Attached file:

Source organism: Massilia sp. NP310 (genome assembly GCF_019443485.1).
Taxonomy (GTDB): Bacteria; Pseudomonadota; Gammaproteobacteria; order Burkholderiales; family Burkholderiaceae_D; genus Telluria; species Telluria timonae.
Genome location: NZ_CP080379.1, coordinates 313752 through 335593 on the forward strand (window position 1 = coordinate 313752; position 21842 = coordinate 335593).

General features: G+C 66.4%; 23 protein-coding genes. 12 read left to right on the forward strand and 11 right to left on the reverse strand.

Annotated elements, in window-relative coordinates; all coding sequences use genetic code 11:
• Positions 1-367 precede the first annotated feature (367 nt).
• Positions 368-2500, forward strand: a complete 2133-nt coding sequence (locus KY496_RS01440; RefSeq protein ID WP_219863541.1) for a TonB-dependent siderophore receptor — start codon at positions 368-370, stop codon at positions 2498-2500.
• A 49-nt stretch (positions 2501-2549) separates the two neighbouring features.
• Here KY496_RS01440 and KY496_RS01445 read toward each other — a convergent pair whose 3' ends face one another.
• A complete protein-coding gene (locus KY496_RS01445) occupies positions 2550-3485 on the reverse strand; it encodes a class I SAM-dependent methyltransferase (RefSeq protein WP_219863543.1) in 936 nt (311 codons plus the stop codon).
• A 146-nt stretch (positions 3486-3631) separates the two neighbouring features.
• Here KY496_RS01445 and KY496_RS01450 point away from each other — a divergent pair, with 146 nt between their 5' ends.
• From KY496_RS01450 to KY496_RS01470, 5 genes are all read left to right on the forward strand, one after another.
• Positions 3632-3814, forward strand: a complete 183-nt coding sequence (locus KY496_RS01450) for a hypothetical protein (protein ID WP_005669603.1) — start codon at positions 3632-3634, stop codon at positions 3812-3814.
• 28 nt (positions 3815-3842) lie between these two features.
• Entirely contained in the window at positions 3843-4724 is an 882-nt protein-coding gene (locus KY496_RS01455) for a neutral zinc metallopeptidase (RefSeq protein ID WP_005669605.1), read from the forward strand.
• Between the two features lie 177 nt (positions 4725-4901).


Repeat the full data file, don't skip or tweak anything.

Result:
Source organism: Massilia sp. NP310 (genome assembly GCF_019443485.1).
Taxonomy (GTDB): Bacteria; Pseudomonadota; Gammaproteobacteria; order Burkholderiales; family Burkholderiaceae_D; genus Telluria; species Telluria timonae.
Genome location: NZ_CP080379.1, coordinates 313752 through 335593 on the forward strand (window position 1 = coordinate 313752; position 21842 = coordinate 335593).

General features: G+C 66.4%; 23 protein-coding genes. 12 read left to right on the forward strand and 11 right to left on the reverse strand.

Annotated elements, in window-relative coordinates; all coding sequences use genetic code 11:
• Positions 1-367 precede the first annotated feature (367 nt).
• Positions 368-2500, forward strand: a complete 2133-nt coding sequence (locus KY496_RS01440; RefSeq protein ID WP_219863541.1) for a TonB-dependent siderophore receptor — start codon at positions 368-370, stop codon at positions 2498-2500.
• A 49-nt stretch (positions 2501-2549) separates the two neighbouring features.
• Here KY496_RS01440 and KY496_RS01445 read toward each other — a convergent pair whose 3' ends face one another.
• A complete protein-coding gene (locus KY496_RS01445) occupies positions 2550-3485 on the reverse strand; it encodes a class I SAM-dependent methyltransferase (RefSeq protein WP_219863543.1) in 936 nt (311 codons plus the stop codon).
• A 146-nt stretch (positions 3486-3631) separates the two neighbouring features.
• Here KY496_RS01445 and KY496_RS01450 point away from each other — a divergent pair, with 146 nt between their 5' ends.
• From KY496_RS01450 to KY496_RS01470, 5 genes are all read left to right on the forward strand, one after another.
• Positions 3632-3814, forward strand: a complete 183-nt coding sequence (locus KY496_RS01450) for a hypothetical protein (protein ID WP_005669603.1) — start codon at positions 3632-3634, stop codon at positions 3812-3814.
• 28 nt (positions 3815-3842) lie between these two features.
• Entirely contained in the window at positions 3843-4724 is an 882-nt protein-coding gene (locus KY496_RS01455) for a neutral zinc metallopeptidase (RefSeq protein ID WP_005669605.1), read from the forward strand.
• Between the two features lie 177 nt (positions 4725-4901).